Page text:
Because science holds that no idea is sacred, it’s inevitable that it draws people away from religion. The more we learn about the workings of the universe, the more purposeless it seems. Scientists have an obligation not to lie about the natural world. Even so, to avoid offense, they sometimes misleadingly imply that today’s discoveries exist in easy harmony with preëxisting religious doctrines, or remain silent rather than pointing out contradictions between science and religious doctrine. It’s a strange inconsistency, since scientists often happily disagree with other kinds of beliefs. Astronomers have no problem ridiculing the claims of astrologists, even though a significant fraction of the public believes these claims. Doctors have no problem condemning the actions of anti-vaccine activists who endanger children. And yet, for reasons of decorum, many scientists worry that ridiculing certain religious claims alienates the public from science. When they do so, they are being condescending at best and hypocritical at worst.

Ultimately, when we hesitate to openly question beliefs because we don’t want to risk offense, questioning itself becomes taboo. It is here that the imperative for scientists to speak out seems to me to be most urgent. As a result of speaking out on issues of science and religion, I have heard from many young people about the shame and ostracism they experience after merely questioning their family’s faith. Sometimes, they find themselves denied rights and privileges because their actions confront the faith of others. Scientists need to be prepared to demonstrate by example that questioning perceived truth, especially “sacred truth”, is an essential part of living in a free country.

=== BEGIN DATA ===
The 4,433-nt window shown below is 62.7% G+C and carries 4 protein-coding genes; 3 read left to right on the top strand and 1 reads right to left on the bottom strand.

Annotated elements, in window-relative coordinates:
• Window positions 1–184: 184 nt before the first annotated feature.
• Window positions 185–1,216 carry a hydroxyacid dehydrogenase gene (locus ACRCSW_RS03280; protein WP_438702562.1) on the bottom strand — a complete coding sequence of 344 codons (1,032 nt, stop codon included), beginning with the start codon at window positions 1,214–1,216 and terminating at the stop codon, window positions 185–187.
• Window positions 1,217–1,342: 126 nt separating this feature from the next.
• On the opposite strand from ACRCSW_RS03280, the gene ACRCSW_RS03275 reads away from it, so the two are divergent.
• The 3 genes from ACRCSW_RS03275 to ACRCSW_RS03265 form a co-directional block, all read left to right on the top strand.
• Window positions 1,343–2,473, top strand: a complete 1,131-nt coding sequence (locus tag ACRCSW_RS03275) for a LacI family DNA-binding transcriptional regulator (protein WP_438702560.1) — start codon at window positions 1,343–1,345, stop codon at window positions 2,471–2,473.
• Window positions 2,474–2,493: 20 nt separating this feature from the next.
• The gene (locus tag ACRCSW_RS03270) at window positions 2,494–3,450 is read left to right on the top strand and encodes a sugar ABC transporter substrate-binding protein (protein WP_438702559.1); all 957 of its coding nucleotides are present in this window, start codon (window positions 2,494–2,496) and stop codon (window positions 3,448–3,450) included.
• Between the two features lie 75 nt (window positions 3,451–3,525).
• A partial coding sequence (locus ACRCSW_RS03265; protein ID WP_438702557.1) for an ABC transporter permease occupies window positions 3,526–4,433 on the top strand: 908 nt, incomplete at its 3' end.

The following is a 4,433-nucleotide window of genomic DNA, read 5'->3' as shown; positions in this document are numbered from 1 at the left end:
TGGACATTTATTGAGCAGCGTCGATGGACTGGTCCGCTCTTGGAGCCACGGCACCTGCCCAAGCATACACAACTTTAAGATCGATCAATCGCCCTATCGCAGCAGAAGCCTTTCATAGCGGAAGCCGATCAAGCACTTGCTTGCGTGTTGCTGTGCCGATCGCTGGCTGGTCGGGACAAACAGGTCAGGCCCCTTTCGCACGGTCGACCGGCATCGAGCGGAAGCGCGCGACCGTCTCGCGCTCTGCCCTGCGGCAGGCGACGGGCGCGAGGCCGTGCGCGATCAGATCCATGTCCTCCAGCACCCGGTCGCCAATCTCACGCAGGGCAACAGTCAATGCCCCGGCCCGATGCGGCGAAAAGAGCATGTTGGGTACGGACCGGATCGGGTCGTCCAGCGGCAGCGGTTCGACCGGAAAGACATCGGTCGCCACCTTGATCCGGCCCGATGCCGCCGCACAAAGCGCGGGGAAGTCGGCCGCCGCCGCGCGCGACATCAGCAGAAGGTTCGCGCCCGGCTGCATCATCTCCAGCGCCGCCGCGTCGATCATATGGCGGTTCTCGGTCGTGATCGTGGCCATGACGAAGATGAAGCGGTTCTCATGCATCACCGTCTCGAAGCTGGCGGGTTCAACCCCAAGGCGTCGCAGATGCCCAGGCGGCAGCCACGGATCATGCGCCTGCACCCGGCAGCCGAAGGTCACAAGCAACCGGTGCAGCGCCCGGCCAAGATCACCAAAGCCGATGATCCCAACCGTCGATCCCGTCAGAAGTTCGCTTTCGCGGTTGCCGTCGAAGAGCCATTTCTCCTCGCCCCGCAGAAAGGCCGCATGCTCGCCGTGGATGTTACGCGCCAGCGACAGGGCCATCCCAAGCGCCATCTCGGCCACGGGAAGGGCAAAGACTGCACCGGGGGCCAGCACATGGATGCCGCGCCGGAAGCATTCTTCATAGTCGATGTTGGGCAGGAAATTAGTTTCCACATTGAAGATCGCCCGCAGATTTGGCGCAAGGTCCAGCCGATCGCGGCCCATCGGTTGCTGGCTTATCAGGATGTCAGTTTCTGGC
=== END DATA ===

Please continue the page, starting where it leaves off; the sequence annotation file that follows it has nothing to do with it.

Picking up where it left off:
I see a direct link, in short, between the ethics that guide science and those that guide civic life. Cosmology, my specialty, may appear to be far removed from Kim Davis’s refusal to grant marriage licenses to gay couples, but in fact the same values apply in both realms. Whenever scientific claims are presented as unquestionable, they undermine science. Similarly, when religious actions or claims about sanctity can be made with impunity in our society, we undermine the very basis of modern secular democracy. We owe it to ourselves and to our children not to give a free pass to governments — totalitarian, theocratic, or democratic — that endorse, encourage, enforce, or otherwise legitimize the suppression of open questioning in order to protect ideas that are considered “sacred”. Five hundred years of science have liberated humanity from the shackles of enforced ignorance. We should celebrate this openly and enthusiastically, regardless of whom it may offend.

If that is what causes someone to be called a militant atheist, then no scientist should be ashamed of the label.

We have said it is a good article. And what we have quoted, we heartily agree with.

But we left out one paragraph (where the dots are).

Here it is: